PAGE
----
5. 5.

    World Health Organization. Celebrating World Chagas Disease Day for the first time in 2020. https://www.who.int/news-room/events/detail/2020/04/14/default-calendar/celebrating-world-chagas-disease-day-for-the-first-time-in-2020 (access 4 April 2020).

  6. 6.

    Brandao E, Romero S, da Silva MAL, Santos FLN. Neglected tropical diseases in Brazilian children and adolescents: data analysis from 2009 to 2013. Infect Dis Poverty. 2017;6(1):154. https://doi.org/10.1186/s40249-017-0369-0, https://www.ncbi.nlm.nih.gov/pubmed/29096720.

  7. 7.

    Liu Q, Guo YH, Zhang Y, Zhou ZB, Zhang LL, Zhu D, et al. First records of Triatoma rubrofasciata (De Geer, 1773) (Hemiptera, Reduviidae) in Foshan, Guangdong Province, Southern China. Infect Dis Poverty. 2017;6(1):129. https://doi.org/10.1186/s40249-017-0342-y, https://www.ncbi.nlm.nih.gov/pubmed/28807005.

  8. 8.

    Huang YL, Huang DN, Wu WH, Yang F, Zhang XM, Wang M, et al. Identification and characterization of the causative triatomine bugs of anaphylactic shock in Zhanjiang, China. Infect Dis Poverty. 2018;7(1):127. https://doi.org/10.1186/s40249-018-0509-1.

  9. 9.

    Osorio L, Garcia JA, Parra LG, Garcia V, Torres L, Degroote S, et al. A scoping review on the field validation and implementation of rapid diagnostic tests for vector-borne and other infectious diseases of poverty in urban areas. Infect Dis Poverty. 2018;7(1):87. https://doi.org/10.1186/s40249-018-0474-8.

  10. 10.

    Zofou D, Nyasa RB, Nsagha DS, Ntie-Kang F, Meriki HD, Assob JC, et al. Control of malaria and other vector-borne protozoan diseases in the tropics: enduring challenges despite considerable progress and achievements. Infect Dis Poverty. 2014;3(1):1. https://doi.org/10.1186/2049-9957-3-1.

  11. 11.

    Das JK, Salam RA, Arshad A, Maredia H, Bhutta ZA. Community based interventions for the prevention and control of non-Helmintic NTD. Infect Dis Poverty. 2014;3:24. https://doi.org/10.1186/2049-9957-3-24, https://www.ncbi.nlm.nih.gov/pubmed/25114794.

  12. 12.

    Arce-Fonseca M, Carrillo-Sanchez SC, Molina-Barrios RM, Martinez-Cruz M, Cedillo-Cobian JR, Henao-Diaz YA, et al. Seropositivity for Trypanosoma cruzi in domestic dogs from Sonora, Mexico. Infect Dis Poverty. 2017;6(1):120. https://doi.org/10.1186/s40249-017-0333-z, https://www.ncbi.nlm.nih.gov/pubmed/28870247.

  13. 13.

    Bardosh KL, Ryan SJ, Ebi K, Welburn S, Singer B. Addressing vulnerability, building resilience: community-based adaptation to vector-borne diseases in the context of global change. Infect Dis Poverty. 2017;6(1):166. https://doi.org/10.1186/s40249-017-0375-2, https://www.ncbi.nlm.nih.gov/pubmed/29228986.

  14. 14.

    Yoshioka K, Tercero D, Perez B, Nakamura J, Perez L. Implementing a vector surveillance-response system for chagas disease control: a 4-year field trial in Nicaragua. Infect Dis Poverty. 2017;6(1):18. https://doi.org/10.1186/s40249-016-0225-7.

  15. 15.

    Ceccato P, Ramirez B, Manyangadze T, Gwakisa P, Thomson MC. Data and tools to integrate climate and environmental information into public health. Infect Dis Poverty. 2018;7(1):126. https://doi.org/10.1186/s40249-018-0501-9.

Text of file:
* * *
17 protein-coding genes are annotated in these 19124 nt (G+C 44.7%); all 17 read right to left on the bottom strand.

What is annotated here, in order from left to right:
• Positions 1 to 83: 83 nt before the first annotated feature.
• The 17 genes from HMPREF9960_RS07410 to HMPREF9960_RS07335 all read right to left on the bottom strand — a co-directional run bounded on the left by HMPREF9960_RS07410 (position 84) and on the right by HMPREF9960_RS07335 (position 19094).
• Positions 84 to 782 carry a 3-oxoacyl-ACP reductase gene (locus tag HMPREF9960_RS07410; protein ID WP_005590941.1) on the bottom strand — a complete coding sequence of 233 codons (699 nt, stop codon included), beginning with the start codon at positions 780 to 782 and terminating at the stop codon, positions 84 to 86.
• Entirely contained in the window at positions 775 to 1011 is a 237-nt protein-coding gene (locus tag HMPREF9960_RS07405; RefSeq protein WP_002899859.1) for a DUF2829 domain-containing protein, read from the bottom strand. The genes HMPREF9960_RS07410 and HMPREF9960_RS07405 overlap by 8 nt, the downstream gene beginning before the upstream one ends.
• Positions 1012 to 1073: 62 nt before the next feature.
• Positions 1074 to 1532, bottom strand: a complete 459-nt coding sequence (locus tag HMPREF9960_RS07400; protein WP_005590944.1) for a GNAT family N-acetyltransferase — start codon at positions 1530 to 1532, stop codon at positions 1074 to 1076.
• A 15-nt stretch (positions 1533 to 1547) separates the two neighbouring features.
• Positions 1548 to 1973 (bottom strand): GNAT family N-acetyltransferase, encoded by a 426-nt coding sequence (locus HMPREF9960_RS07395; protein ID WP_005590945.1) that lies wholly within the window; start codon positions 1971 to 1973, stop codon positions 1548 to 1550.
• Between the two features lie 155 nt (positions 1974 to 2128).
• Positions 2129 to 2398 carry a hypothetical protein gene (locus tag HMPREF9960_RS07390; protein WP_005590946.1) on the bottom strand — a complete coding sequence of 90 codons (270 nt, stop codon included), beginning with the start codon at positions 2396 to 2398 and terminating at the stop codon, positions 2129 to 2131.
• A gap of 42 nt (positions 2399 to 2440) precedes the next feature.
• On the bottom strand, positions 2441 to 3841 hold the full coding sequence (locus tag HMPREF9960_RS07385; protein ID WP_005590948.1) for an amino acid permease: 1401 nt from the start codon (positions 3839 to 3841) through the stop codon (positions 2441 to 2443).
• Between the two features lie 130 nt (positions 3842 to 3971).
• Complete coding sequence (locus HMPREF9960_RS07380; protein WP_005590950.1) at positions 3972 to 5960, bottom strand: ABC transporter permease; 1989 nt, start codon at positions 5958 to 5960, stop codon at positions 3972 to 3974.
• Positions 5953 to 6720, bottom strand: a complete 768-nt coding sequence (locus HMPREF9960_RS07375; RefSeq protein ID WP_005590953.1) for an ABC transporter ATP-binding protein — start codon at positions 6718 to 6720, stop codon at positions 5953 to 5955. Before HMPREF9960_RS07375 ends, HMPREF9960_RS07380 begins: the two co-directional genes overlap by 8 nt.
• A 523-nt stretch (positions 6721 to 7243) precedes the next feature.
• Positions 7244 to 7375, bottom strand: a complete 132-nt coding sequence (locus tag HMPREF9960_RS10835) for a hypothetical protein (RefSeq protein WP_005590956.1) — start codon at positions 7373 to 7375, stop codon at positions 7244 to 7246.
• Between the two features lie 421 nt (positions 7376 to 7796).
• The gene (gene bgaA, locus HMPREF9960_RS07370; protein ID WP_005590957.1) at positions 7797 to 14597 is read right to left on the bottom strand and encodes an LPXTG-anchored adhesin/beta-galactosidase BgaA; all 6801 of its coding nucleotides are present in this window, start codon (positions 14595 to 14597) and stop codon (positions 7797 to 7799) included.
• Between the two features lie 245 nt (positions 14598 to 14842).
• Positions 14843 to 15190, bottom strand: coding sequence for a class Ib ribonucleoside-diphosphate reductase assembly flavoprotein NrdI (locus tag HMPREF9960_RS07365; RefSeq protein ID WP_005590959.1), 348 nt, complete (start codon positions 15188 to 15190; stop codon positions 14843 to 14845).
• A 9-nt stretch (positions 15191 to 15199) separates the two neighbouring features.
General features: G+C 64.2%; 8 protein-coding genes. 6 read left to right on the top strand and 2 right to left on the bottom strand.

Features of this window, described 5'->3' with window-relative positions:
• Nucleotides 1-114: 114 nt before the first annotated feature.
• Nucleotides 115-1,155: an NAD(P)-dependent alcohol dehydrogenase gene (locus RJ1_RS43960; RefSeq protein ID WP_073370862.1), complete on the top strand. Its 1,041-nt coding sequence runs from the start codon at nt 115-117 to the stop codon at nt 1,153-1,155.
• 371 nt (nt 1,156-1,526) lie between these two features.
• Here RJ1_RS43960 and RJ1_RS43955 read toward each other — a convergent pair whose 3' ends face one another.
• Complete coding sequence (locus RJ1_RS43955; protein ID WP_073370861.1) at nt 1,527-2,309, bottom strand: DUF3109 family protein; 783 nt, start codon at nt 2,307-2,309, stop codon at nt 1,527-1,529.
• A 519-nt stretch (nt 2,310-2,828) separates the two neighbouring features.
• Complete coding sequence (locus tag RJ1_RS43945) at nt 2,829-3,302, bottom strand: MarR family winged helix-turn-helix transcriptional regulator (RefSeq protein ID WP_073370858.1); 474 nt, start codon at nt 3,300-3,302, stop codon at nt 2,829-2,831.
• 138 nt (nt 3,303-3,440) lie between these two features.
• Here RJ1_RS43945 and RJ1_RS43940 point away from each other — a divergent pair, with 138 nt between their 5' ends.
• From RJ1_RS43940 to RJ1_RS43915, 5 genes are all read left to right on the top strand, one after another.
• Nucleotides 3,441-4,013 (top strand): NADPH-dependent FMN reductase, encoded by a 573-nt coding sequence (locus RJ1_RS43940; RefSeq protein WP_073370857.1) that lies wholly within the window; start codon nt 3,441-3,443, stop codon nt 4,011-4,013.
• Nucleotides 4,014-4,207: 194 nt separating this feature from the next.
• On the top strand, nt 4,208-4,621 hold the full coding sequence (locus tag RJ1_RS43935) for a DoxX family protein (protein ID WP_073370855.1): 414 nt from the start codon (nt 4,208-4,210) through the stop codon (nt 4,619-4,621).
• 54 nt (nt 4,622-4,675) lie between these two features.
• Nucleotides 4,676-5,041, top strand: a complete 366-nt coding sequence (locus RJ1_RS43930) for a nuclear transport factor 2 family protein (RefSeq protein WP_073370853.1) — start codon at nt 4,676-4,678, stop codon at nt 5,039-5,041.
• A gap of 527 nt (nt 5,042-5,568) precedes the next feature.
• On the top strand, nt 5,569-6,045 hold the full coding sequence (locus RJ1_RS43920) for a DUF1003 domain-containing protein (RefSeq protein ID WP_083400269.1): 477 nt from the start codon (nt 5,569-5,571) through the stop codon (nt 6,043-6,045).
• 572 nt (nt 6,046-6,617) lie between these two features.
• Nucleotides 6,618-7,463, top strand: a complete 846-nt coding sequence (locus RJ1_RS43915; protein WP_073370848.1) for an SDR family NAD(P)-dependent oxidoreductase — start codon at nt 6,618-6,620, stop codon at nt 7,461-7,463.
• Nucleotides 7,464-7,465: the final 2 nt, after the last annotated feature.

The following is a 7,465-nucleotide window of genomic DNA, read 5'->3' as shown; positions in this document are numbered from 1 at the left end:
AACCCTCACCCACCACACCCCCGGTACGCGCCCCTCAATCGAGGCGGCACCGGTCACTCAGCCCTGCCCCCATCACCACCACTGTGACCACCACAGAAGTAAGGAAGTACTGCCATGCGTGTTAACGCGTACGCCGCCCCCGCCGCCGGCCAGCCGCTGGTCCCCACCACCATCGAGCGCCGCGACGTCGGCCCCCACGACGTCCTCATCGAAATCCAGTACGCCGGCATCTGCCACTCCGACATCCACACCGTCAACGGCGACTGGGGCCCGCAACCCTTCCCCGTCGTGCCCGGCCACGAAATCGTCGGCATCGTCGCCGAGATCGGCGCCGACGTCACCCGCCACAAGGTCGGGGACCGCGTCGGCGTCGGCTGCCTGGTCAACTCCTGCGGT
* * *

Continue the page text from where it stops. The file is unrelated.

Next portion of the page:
16. 16.

    Costa de Albuquerque MA, Dias DM, Vieira LT, Lima CA, da Silva AM. Mortality Trends for Neglected Tropical Diseases in the State of Sergipe, Brazil, 1980–2013. Infect Dis Poverty. 2017;6(1):20. https://doi.org/10.1186/s40249-016-0232-8.

Download references

Acknowledgements

We thank anonymous reviewers for providing comments to improve the manuscript.

Funding

This work was supported by the National Key Research and Development Program of China (Grant No. 2016YFC1202000), and the National Natural Science Foundation of China (Grant No. 81973108).

Author information

Affiliations

Authors

Contributions

QL, JC and XNZ collected the data, identified the species and wrote the first draft; QL, JC and XNZ revised the first draft. All authors read and approved the final manuscript.

Corresponding author

Correspondence to Xiao-Nong Zhou.

Ethics declarations

Ethics approval and consent to participate

Not applicable.

Consent for publication

Not applicable.

Competing interests

The authors declare that they have no competing interests. XNZ is the Editor-in-Chief of the Infectious Diseases of Poverty.

Rights and permissions

Open Access This article is licensed under a Creative Commons Attribution 4.0 International License, which permits use, sharing, adaptation, distribution and reproduction in any medium or format, as long as you give appropriate credit to the original author(s) and the source, provide a link to the Creative Commons licence, and indicate if changes were made. The images or other third party material in this article are included in the article's Creative Commons licence, unless indicated otherwise in a credit line to the material. If material is not included in the article's Creative Commons licence and your intended use is not permitted by statutory regulation or exceeds the permitted use, you will need to obtain permission directly from the copyright holder. To view a copy of this licence, visit http://creativecommons.org/licenses/by/4.0/. The Creative Commons Public Domain Dedication waiver (http://creativecommons.org/publicdomain/zero/1.0/) applies to the data made available in this article, unless otherwise stated in a credit line to the data.

Reprints and Permissions

About this article

Verify currency and authenticity via CrossMark

Cite this article

Liu, Q., Chen, J. & Zhou, X. Preparedness for Chagas disease spreading worldwide. Infect Dis Poverty 9, 44 (2020). https://doi.org/10.1186/s40249-020-00658-7

Download citation

Keywords

  • Chagas disease
  • American trypanosomiasis
  • Awareness
  • Preparedness
  • Surveillance-response systems
  • Community-based interventions
  • Vector control